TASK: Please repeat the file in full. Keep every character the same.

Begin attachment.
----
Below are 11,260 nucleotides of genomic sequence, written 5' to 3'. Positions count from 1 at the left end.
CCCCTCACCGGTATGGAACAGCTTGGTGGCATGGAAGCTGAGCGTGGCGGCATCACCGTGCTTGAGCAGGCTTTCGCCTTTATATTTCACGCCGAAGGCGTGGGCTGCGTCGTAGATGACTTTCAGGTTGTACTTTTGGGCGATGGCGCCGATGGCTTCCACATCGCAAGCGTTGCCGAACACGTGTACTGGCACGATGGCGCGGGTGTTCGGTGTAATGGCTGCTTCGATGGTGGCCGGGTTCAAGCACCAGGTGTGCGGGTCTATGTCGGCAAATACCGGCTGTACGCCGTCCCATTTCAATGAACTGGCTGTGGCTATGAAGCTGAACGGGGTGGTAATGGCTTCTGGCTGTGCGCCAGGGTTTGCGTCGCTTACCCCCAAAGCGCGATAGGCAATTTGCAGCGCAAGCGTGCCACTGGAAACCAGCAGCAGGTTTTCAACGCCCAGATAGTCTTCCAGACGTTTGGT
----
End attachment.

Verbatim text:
Below are 11,260 nucleotides of genomic sequence, written 5' to 3'. Positions count from 1 at the left end.
CCCCTCACCGGTATGGAACAGCTTGGTGGCATGGAAGCTGAGCGTGGCGGCATCACCGTGCTTGAGCAGGCTTTCGCCTTTATATTTCACGCCGAAGGCGTGGGCTGCGTCGTAGATGACTTTCAGGTTGTACTTTTGGGCGATGGCGCCGATGGCTTCCACATCGCAAGCGTTGCCGAACACGTGTACTGGCACGATGGCGCGGGTGTTCGGTGTAATGGCTGCTTCGATGGTGGCCGGGTTCAAGCACCAGGTGTGCGGGTCTATGTCGGCAAATACCGGCTGTACGCCGTCCCATTTCAATGAACTGGCTGTGGCTATGAAGCTGAACGGGGTGGTAATGGCTTCTGGCTGTGCGCCAGGGTTTGCGTCGCTTACCCCCAAAGCGCGATAGGCAATTTGCAGCGCAAGCGTGCCACTGGAAACCAGCAGCAGGTTTTCAACGCCCAGATAGTCTTCCAGACGTTTGGT